In the Prodigal Son story that the gospel of Luke shares, we usually read it in a generalized form. We know the different characters of the story and their responses to the different events. The father allows his younger son to take his share of the inheritance, which is lavishly spent on the "pleasures" of this world. The younger son soon realizes he has blown it and makes his way home to apologize for his actions. Despite what has happened, the father welcomes the younger son back and throws an extravagant party for the son since he has now returned. Meanwhile, the older son slaves away at the work and is now furious that his brother is receiving "special treatment" after what he did with the inheritance.
While we might grasp the over arching theme of the story -- forgiveness for one's wrong doings -- have we ever considered the full impact of what has just taken place. The younger son has just blown a significant amount of money and is left with nothing. The father, who could have been outraged at his son's actions, welcomes him with open arms. The older son questions the actions of his father -- not realizing what he has had all this time.
What does it look like to receive such a gift as the younger son receives? How much courage did it take for the son to admit his failure? Why does the father welcome the son back? Were the emotions of the older son reasonable?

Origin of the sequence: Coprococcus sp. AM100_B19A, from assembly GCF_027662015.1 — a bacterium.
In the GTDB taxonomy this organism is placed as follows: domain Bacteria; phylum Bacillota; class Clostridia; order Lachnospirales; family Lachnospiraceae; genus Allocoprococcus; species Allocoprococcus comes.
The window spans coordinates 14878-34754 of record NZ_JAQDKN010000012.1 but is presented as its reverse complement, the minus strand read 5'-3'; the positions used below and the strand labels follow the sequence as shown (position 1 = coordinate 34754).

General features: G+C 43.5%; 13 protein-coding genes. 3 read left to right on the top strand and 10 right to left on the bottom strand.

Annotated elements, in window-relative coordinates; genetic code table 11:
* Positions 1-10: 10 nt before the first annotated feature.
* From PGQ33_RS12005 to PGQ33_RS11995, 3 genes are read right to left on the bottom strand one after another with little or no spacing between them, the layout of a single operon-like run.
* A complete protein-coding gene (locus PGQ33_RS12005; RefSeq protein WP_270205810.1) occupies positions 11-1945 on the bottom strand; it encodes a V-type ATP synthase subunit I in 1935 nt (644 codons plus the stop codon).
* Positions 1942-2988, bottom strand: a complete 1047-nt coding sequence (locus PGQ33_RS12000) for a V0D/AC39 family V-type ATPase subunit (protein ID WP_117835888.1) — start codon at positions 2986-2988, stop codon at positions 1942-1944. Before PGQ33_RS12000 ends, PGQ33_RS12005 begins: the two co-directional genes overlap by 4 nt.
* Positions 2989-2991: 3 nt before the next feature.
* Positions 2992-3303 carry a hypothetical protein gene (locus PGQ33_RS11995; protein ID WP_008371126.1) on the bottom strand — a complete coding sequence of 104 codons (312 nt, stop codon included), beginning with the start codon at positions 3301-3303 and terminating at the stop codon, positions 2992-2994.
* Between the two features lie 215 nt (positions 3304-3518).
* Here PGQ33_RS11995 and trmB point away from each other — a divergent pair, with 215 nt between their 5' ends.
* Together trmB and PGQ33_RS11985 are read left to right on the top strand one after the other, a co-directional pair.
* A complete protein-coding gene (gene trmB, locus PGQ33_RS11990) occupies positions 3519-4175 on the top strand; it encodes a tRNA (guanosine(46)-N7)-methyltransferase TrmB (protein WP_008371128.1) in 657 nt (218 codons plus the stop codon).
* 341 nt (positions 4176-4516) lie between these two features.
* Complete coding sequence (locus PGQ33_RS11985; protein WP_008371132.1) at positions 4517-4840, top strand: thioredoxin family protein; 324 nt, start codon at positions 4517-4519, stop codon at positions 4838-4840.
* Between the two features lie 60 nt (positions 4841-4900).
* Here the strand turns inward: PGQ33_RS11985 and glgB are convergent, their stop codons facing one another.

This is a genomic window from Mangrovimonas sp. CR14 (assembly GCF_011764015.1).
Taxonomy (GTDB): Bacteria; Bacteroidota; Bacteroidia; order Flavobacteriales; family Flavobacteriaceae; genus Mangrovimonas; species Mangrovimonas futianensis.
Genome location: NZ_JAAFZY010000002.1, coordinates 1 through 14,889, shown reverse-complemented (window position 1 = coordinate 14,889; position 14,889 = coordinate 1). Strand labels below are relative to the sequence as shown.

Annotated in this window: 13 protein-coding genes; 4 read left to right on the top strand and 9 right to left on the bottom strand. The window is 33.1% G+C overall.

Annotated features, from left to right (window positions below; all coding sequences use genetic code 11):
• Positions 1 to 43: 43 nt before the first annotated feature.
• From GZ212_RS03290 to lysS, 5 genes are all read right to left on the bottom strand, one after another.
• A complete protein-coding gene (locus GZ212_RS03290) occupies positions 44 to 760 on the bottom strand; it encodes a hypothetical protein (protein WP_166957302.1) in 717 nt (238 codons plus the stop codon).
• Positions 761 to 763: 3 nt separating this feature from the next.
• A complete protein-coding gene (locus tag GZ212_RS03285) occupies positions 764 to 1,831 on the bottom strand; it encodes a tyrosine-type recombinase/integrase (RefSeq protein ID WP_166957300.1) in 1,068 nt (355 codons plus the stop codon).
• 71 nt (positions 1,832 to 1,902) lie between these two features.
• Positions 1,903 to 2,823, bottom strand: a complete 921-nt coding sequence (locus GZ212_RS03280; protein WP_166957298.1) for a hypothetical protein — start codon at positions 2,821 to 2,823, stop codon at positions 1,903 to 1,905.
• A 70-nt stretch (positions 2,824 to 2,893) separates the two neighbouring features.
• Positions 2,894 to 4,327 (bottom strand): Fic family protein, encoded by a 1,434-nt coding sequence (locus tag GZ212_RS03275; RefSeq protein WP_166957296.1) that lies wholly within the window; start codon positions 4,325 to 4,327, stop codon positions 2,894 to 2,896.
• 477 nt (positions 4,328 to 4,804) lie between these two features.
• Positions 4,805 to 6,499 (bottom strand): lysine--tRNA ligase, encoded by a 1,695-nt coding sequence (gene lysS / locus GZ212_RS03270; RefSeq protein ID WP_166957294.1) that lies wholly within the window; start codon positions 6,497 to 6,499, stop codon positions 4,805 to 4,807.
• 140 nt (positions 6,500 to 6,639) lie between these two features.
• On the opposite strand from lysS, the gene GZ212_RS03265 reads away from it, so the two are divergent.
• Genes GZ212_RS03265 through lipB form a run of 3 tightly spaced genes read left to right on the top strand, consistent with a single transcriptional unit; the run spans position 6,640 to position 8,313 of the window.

In theory, these questions may appear to be simple to answer. Yet, to fully live out this story in our own lives is much more challenging. I know for myself, it is hard to admit faults and seek forgiveness. The shame and guilt of what has been done can be hard to overcome. There is a risk of vulnerability. There is a risk of of being rejected. Furthermore, if someone has wronged us in any way, there can always be a hesitancy to welcome them back. The trust we had in them has been broken by their actions. Why should I welcome them back? Finally, would we respond any different than the older brother if someone we knew received better treatment than us after making a huge mistake?
The richness of the Prodigal Son story can bring about a myriad of thoughts and reflections. I wish to leave you with a couple final thoughts on what this story may look like to our relationship with God:
1. In life, God allows us to go out into the world and experience it -- the good and the bad. Yet, no matter how much we have squandered the resources we are given, God is always willing to welcome us back with open arms. The grace and forgiveness offered by God is also for all people -- no exclusions.
2. God desires for us to be his "stewards" and not his "slaves". In life, sometimes we get caught up in the practicalities of life and we miss what God is willing to offer us if we but stop and ask him. Yes, we are called to do work, but the work we do should not blind us from the joy and freedom God desires for us all.
No matter where you are at in your life, may the knowledge of God's amazing grace and love remind you that you are never too far gone to "find your way home".
Pastor Arlyn ><>